concerns about government informants and the highest level of discretion
By his third trip in June, he had become more blunt, writing to DAI that
"this is very risky business in no uncertain terms." Detection of the
networks he set up, he said, could lead his Cuban contacts to be arrested.
The lawsuit argues that these memos should have been enough to lead to
additional training for Mr. Gross, or a new approach. Instead, the
complaint says, DAI and the American government "failed to take an
action to protect Mr. Gross."
On his next trip, he was arrested. On the Friday in December when he was
supposed to come home, Mrs. Gross had set the table for the Sabbath with
wine and candles. She discovered what had happened only after frantic
calls to the State Department, which confirmed Mr. Gross's detention.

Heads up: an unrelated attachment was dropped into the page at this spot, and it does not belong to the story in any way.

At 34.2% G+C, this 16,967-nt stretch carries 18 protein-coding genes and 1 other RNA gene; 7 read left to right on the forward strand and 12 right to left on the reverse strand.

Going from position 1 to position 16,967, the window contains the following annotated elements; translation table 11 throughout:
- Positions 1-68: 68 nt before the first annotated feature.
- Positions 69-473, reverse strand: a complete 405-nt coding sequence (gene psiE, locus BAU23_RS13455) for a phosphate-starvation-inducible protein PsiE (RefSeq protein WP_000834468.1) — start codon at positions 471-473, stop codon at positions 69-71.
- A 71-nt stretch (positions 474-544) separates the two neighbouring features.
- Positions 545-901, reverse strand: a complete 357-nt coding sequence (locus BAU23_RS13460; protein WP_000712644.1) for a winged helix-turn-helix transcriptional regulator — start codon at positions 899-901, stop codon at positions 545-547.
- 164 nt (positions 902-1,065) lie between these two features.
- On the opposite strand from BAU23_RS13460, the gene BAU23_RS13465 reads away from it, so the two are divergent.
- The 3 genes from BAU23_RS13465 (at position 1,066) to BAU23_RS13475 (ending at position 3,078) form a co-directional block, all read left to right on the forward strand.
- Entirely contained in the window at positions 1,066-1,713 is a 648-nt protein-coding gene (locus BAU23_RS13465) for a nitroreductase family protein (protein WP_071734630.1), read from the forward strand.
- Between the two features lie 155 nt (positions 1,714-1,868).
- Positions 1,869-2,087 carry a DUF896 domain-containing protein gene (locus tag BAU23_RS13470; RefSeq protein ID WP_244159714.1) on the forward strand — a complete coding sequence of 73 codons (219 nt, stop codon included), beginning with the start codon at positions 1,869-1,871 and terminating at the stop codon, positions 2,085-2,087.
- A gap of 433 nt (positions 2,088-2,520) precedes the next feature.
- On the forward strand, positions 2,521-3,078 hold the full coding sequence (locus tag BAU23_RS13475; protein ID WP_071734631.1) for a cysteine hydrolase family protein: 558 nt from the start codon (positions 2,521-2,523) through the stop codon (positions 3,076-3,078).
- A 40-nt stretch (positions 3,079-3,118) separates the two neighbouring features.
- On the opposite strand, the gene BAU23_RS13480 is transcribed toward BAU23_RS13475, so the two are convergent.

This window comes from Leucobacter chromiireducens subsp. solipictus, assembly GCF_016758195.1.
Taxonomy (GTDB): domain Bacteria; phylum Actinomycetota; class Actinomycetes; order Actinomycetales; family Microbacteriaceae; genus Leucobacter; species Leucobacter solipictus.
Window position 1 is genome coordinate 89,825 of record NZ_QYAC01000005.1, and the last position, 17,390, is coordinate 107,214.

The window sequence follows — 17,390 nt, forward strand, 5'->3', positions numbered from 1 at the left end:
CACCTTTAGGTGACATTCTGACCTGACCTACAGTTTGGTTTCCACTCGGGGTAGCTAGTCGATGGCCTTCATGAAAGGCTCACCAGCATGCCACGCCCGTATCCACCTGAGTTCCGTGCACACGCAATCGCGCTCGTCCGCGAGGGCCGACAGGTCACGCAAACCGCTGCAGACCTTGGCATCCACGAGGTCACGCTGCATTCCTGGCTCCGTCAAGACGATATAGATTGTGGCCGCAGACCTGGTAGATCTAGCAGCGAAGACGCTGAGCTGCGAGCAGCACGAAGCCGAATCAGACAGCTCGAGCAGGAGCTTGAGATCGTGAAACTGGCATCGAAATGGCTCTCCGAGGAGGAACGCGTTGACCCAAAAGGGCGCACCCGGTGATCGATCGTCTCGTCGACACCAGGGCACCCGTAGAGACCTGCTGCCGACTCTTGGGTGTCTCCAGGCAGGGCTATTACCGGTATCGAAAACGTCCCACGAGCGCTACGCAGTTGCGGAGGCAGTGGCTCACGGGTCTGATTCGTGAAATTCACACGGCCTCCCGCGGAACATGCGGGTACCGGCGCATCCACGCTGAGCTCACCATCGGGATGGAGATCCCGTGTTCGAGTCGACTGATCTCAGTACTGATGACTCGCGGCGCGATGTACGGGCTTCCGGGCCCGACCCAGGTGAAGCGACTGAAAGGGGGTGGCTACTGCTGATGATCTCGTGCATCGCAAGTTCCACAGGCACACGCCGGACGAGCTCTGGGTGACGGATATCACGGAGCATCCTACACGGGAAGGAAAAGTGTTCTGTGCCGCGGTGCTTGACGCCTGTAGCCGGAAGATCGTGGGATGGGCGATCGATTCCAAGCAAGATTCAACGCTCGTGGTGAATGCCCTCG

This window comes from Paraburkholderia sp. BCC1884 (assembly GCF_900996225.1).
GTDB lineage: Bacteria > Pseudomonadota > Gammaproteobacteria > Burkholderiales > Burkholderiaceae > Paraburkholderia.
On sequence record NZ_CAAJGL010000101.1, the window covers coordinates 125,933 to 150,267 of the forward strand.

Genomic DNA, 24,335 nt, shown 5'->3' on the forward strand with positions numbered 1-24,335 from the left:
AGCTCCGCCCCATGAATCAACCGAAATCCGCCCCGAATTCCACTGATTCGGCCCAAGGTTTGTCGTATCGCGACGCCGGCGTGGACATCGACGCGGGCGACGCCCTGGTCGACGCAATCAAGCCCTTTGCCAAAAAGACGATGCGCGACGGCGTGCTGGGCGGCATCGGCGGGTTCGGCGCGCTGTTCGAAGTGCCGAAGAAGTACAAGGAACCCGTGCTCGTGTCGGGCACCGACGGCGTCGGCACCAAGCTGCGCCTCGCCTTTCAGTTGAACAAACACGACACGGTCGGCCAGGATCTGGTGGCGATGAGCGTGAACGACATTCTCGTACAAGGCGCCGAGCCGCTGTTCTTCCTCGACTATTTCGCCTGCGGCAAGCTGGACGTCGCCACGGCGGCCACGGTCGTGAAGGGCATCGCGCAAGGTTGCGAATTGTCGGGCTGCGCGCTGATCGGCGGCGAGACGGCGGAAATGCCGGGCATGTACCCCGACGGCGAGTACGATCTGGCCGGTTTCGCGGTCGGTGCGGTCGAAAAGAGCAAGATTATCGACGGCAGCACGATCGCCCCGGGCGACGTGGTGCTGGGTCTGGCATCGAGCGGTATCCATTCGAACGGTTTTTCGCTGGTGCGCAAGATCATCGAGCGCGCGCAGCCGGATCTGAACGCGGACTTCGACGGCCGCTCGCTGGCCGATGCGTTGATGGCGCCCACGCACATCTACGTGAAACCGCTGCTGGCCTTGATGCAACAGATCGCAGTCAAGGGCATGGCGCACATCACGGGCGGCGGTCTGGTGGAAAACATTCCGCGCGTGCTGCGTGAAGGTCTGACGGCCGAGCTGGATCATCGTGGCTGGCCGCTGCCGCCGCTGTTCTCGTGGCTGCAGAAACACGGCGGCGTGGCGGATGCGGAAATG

She said she initially expected him a quick release. "I had faith in my
government and my State Department," she said. "Of course they are going
to do something about this right away. Of course they are going to get
him out right away. The idealism didn't last very long."
A petition that the Grosses' new lawyer, Jared Genser, filed in August
with the United Nations described his trial and imprisonment as a
violation of his human rights and an international treaty Cuba signed in
2008 guaranteeing freedom of expression in any medium.
Mr. Genser also told the United Nations that a growth on Mr. Gross's
shoulder could be cancerous and was being ignored by Cuban doctors, but
on Wednesday Cuba issued a statement declaring Mr. Gross's health was
"normal." The statement said a biopsy performed Nov. 24 showed that the
lesion "was not carcinogenic."
Mrs. Gross said that her husband is clearly a victim of "a brutal
Communist government" but that she and he have also become frustrated
with their own government's hard-line approach, in which American
officials say discussions are dead because they refuse to negotiate